Source: New Eastern Outlook, by F. William Engdahl
Small but geopolitically important steps were taken by key members of the European Union from the EU’s Eastern periphery. While largely ignored in Western mainstream media and in Brussels, they could well portend a longer-term alternative economic space to the failing construct known misleadingly today as the European Union with its bankrupt Eurozone single currency and European Central Bank. I refer to the talks recently in Beijing at the major Belt and Road Forum, between leaders of 29 nations and China’s President Xi Jinping with the Prime Ministers of Hungary, Greece, Italy, Spain as well as the President of the Czech Republic and the President-elect of the Republic of Serbia.
The significance of the attendance of these specific European countries is underscored by the conspicuous absence of the leaders of Germany, France (maybe excusable due to presidential elections), and the remaining EU member countries, as well as the absence of the President of the EU Commission.
The list of Beijing attendees confirms that a tectonic fault line is developing across Europe between government leaders opting for national economic growth and development versus the nations whose leaders are still tied to the scelerotic, dying economies of the old Atlanticist order known as the American Century.
China made clear to the USA and the EU that their OBOR infrastructure project was not at all exclusionary. Beijing made clear months ago that it genuinely wanted their participation in what Vladimir Putin called the development of an Eurasian Century.
Trump responded by sending a low-level National Security Council civil service bureaucrat named Matt Pottiger. Germany’s Merkel sent her Economics Minister who pompously declared in Beijing that Germany would not sign the Forum Joint Communique, complaining instead that she wanted a “level playing field,” newspeak for the old Anglo-American globalization midel that makes the rules for “less developed” countries and thereby gives superior advantage for the Western G-7 multinational giant corporations and states.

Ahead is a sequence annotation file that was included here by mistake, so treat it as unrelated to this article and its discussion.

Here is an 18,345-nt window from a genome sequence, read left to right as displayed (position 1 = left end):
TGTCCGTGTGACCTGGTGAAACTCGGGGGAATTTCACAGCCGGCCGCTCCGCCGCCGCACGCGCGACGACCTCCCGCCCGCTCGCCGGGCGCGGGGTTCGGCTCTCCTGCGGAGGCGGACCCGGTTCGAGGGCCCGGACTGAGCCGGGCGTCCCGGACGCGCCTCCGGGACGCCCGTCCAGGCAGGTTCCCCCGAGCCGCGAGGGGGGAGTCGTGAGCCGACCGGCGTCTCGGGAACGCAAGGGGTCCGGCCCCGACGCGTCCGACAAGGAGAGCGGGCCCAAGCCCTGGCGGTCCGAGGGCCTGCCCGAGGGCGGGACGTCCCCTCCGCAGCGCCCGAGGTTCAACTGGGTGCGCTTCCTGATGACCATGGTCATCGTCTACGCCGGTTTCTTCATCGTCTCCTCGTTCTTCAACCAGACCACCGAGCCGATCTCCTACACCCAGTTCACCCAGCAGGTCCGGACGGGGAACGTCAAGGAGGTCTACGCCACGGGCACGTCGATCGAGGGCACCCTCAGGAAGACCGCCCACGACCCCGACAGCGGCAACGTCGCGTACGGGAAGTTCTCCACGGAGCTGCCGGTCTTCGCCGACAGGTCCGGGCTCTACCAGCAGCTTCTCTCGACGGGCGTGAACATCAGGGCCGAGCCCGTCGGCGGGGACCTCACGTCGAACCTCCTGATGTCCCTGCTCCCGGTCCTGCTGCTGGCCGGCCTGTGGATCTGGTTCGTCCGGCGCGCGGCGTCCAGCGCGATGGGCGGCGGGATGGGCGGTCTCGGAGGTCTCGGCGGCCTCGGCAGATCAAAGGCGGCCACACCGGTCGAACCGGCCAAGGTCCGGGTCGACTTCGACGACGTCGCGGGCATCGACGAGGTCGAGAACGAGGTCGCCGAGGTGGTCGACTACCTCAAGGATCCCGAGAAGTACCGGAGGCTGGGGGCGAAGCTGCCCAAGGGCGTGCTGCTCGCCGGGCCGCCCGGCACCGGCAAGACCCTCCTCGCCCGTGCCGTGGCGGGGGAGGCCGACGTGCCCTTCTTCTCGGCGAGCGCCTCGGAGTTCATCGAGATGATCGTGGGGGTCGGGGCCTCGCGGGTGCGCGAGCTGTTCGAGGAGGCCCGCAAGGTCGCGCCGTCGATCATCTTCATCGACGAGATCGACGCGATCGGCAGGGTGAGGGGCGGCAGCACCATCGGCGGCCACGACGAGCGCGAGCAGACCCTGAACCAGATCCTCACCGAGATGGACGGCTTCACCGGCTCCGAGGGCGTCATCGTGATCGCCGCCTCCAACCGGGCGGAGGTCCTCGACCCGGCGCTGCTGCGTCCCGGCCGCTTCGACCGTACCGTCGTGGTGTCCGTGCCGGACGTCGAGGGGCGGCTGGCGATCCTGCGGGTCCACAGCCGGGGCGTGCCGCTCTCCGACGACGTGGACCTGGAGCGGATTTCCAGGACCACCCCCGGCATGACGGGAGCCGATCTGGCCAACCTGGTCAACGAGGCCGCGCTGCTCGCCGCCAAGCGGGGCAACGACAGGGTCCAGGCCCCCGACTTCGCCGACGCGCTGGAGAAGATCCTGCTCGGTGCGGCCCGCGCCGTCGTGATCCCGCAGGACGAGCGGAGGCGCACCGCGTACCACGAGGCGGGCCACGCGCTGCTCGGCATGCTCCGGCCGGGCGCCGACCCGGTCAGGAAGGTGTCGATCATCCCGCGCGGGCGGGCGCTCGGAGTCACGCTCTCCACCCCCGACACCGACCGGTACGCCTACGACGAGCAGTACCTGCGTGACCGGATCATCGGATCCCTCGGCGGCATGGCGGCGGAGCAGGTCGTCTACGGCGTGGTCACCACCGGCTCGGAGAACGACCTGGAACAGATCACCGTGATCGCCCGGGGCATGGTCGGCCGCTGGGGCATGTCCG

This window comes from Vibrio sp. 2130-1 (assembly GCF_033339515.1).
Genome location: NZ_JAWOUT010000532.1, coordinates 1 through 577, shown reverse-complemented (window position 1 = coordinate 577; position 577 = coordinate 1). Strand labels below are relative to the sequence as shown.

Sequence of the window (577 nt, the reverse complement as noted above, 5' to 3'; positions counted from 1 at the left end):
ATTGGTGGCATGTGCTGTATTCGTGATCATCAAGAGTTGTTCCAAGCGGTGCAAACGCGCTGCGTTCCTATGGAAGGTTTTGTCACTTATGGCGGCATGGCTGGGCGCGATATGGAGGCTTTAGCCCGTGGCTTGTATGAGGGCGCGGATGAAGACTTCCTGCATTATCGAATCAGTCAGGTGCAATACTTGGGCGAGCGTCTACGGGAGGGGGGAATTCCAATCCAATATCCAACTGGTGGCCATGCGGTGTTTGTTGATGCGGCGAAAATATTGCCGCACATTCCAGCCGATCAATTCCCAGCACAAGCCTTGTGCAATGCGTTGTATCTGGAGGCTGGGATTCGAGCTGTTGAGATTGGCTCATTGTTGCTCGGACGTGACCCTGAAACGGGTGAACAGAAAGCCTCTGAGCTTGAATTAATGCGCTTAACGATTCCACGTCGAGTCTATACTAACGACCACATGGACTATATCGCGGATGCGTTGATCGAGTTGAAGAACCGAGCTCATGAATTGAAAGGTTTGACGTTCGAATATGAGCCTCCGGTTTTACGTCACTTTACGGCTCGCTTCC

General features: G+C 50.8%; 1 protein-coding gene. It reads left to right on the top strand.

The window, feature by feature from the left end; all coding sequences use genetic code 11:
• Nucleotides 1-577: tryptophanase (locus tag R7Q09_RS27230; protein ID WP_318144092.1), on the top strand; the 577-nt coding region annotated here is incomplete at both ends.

Notably, leaders of the EU countries most strongly objecting to Brussels policies in key areas of the economy and refugees, such as Hungary’s Viktor Orban, strongly embraced participation in China’s vast $22 trillion infrastructure project called One Belt, One Road or OBOR, more recently Belt and Road, for short.
In remarks in Beijing summarizing his talks there, Hungarian Prime Minister Viktor Orban spoke bluntly of an emerging global tectonic fault line. Orban declared that the old globalisation model is obsolete, noting that “a large part of the world has had enough of a world where “a few developed countries have been continuously lecturing most of the world on human rights, democracy, development and the market economy,” a direct slap in the face to the US-led “democracy and human rights” NGOs of George Soros and the CIA-tied USAID which have ferociously tried to topple the very popular Orban.
Orban added that the world today has, “arrived at a cusp between historical eras: the old model for globalisation – built on the assumption that money, profit and technological know-how are in the West, flowing ‘from there to less developed, eastern countries.’ That model, Orban stressed, has “lost its impetus.” The Hungarian leader emphasized the crucial point that Washington and the stagnating governments of much of the EU are in denial. “Over the past ten years, the global economy’s engine room is no longer in the West, but in the East. More precisely, the East has caught up with the West.”
The Hungarian Prime Minister noted the fact that in Hungary over the past year or so, “large American and European companies have been bought up by Chinese enterprises, leading to a sharp increase in the number of Hungarian development projects that are now Chinese-owned. This movement of capital is totally different to what we have been used to, and to what we have been taught about how the global economy operates.”
Read More Here: Eastern Europe Tilts to OBOR and Eurasia | New Eastern Outlook